blog.asurroca.com my personal blog

June 25, 2006

Nintendo DS + Opera = The Real Mobile Web?

Filed under: technology — Alfonso Surroca @ 2:50 pm

The gadget community is abuzz with the news that the Opera web browser is coming to the Nintendo DS, but have we really thought about the implications yet? With this, Opera and Nintendo are making the DS much more than a simple gaming system.

Let’s talk about the mobile Web.

Right now, the most common way to connect to the Internet on the go is via your mobile phone. It costs a small fortune in bandwidth charges, it’s still not exactly lightning fast, and even with a good phone with a great screen, the WAP browsing experience is nothing like what we expect from a real computer.

Take a high-res pocket PC turned horizontally, and the experience is markedly better; add a Wi-Fi hotspot, and you’ve got broadband speed at a fraction of the cost of cellular, plus the touch screen and stylus makes things a lot easier than navigating with your phone’s joystick and command buttons.

Still, let’s face it: The only people walking around with a good pocket PC device are business people and gadget lovers. Which means that by bringing a legitimate pocket-sized web browsing experience to a device as ubiquitous to non-techie “commoners” such as the Nintendo DS, Nintendo and Opera will be really opening up the mobile Web.

Bringing it to the masses

The DS, especially the DS Lite, is a very portable device, and for what it is–let’s admit it–is cheap. Now, for the price of another DS game (probably $35 by the time it hits the States), it will become the cheapest, easiest way for the average consumer to access the Internet. Thanks to the deal Nintendo has with Wayport, you can connect to the Internet on your DS for free from thousands of locations, most notably a lot of McDonalds. Go ahead, type in your zip code and see how many free hotspots there are.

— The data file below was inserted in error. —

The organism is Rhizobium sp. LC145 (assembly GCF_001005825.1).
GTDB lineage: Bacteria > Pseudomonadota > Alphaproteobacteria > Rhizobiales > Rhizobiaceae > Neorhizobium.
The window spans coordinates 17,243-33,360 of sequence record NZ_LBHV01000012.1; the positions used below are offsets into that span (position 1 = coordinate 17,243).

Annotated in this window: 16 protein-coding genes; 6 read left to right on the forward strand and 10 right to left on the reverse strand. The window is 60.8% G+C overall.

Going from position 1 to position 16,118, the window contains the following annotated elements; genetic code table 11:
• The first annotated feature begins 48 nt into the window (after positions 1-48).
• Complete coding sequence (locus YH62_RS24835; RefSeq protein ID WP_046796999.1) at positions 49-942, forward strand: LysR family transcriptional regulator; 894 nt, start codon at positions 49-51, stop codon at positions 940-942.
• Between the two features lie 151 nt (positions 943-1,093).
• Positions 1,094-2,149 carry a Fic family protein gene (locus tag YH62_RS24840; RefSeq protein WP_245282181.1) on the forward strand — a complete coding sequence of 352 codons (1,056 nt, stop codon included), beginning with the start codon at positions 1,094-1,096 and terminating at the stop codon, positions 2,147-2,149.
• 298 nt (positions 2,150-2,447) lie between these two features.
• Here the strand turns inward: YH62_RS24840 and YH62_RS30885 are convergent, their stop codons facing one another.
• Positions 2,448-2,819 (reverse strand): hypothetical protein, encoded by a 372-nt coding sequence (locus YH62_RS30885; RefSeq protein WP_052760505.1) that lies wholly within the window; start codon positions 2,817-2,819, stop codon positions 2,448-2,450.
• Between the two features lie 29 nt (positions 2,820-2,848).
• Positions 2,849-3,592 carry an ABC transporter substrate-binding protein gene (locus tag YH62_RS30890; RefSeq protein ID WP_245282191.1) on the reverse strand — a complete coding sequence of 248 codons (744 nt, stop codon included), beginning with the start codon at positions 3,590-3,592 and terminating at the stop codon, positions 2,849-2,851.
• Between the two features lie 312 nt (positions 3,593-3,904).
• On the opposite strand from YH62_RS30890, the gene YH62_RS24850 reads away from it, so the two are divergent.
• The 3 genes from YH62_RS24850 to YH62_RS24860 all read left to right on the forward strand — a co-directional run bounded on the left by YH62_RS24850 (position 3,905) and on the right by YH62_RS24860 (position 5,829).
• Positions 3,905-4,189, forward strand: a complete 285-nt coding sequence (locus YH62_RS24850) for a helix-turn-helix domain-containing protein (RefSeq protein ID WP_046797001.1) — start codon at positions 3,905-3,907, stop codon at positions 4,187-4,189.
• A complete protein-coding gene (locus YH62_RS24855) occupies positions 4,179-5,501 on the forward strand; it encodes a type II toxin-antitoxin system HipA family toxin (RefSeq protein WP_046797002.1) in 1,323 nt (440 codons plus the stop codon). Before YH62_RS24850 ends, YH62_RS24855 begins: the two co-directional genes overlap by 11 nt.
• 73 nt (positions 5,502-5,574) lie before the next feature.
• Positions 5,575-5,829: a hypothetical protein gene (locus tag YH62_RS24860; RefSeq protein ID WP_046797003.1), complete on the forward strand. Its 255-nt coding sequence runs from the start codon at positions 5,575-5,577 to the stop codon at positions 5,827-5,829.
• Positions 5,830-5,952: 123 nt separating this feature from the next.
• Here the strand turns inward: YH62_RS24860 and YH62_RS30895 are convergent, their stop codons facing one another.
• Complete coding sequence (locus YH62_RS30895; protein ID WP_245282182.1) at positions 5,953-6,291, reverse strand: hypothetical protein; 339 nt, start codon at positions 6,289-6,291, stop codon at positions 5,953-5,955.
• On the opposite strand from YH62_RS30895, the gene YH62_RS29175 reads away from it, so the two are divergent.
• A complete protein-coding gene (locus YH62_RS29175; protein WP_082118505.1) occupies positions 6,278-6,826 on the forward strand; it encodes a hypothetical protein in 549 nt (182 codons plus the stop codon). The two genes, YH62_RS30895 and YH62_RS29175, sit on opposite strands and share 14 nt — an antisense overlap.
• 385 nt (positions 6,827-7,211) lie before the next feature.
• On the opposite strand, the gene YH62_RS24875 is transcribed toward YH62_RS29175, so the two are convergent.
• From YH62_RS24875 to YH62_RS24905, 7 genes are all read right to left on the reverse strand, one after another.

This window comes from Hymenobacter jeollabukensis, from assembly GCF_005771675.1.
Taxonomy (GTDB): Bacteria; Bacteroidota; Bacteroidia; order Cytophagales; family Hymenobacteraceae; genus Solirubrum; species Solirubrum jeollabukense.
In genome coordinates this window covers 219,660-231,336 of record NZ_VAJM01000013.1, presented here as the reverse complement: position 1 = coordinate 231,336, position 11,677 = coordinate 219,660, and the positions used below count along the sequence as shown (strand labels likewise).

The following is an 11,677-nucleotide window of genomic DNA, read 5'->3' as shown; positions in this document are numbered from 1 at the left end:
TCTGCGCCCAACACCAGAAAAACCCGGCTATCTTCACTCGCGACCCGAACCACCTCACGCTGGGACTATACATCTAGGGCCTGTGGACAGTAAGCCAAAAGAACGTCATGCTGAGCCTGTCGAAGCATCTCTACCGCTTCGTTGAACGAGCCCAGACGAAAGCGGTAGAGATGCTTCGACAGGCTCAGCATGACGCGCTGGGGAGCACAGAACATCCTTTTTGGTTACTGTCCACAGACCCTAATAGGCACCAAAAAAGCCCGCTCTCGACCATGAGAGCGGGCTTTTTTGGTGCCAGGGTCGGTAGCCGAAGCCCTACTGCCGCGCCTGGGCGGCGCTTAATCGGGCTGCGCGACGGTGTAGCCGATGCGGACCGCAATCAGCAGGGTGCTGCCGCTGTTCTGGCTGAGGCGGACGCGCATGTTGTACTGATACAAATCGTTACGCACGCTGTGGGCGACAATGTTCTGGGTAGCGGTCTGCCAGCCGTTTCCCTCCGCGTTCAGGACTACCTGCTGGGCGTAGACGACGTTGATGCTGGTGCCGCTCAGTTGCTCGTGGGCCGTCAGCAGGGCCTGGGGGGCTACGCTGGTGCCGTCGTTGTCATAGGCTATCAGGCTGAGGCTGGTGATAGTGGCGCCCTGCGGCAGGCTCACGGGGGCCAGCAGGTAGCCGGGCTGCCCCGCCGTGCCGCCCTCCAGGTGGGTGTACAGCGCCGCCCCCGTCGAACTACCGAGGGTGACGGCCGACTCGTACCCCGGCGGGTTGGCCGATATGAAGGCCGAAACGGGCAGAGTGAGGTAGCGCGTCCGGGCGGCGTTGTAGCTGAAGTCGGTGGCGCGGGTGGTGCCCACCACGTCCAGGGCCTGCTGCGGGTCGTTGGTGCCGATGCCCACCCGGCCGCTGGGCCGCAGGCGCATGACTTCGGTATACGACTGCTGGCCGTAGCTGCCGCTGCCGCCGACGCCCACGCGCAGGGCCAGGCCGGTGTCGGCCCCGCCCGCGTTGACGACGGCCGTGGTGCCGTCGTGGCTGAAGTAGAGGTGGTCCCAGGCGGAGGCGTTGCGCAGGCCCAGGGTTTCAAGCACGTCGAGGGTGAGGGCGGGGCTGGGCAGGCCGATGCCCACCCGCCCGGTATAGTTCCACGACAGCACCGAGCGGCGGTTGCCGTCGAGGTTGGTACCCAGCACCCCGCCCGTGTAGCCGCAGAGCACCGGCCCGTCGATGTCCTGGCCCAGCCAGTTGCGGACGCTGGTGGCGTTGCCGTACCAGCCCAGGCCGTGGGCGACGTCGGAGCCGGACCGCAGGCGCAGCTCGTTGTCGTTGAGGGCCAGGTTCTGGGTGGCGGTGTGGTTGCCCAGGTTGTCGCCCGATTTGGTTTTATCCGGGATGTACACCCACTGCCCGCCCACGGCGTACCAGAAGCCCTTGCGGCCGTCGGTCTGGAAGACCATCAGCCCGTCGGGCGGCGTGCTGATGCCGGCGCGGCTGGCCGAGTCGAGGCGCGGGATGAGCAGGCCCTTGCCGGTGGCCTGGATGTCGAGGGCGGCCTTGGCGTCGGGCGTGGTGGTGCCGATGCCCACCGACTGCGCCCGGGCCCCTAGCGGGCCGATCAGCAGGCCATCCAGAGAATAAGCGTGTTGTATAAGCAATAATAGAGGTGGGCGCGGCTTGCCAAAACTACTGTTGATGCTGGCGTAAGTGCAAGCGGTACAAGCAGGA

This means that wherever you are, chances are that you’ll be moments away from a hotspot. This means that you can park outside a McDonalds or other Wayport hotspot location, fire up your DS, and within seconds connect to the Internet on a screen that’s actually big enough to get things done.

Until the telcos quit fighting and we start seeing metropolitan Wi-Fi access everywhere, and portable tablet PCs become common enough to drop to a price that the average consumer can actually afford, the Nintendo DS with Opera is as close as we’ve gotten to the dream of completely mobile Internet access.

Musing about the mobile Web

As I’ve said, the majority of the buzz has been about the Opera web browser and the DS itself, not what their combination will mean for us in the future. In cases like this, I like to think up a scenario. For example, I’m sitting at a local cafe which, like many of them these days, offers free Wi-Fi Internet access. Currently, using my laptop, I can pretty much accomplish any task that requries Internet access. Of course, a laptop isn’t truly portable.

If I’m not really feeling the cafe’s choice of music, I can whip out a pair of headphones, pull the DS out of my pocket, and go to pandora.com and log-in to listen to my own personal radio stations instead. If I wanted to check up on some information on an upcoming school assignment or send a message to a classmate, I could quickly check on my Facebook account. I could use an AJAX instand messaging client like Meebo to send a quick message to a friend instead of fiddling with my mobile phone and text messaging. I could check my inbox, read a few quick blog posts or news articles, or search for some business listing on Google Local instead of calling directory assistance on my mobile and blowing a dollar.

Those are just a few examples. Some of them you could sort of get done on your cellular phone and its teeny WAP browser, but as I’ve explained, the price for cellular Internet access is not attractive. Also, Joe Consumer probably doesn’t need to be as constantly connected as gadget geeks like myself. Of course, given the target market for the Nintendo DS, I could easily see a teenager checking Myspace (or whatever supplants it in the future) on his DS and jumping at the opportunity to do some superficial browsing. Personally, I know I’ll be using it to look up phone numbers or business addresses, or check movie times, because these are things that I know I should do before I leave the house but always manage to forget.

I’m just hoping the DS Lite with Opera will mean that I’ll never regret leaving my laptop at home.

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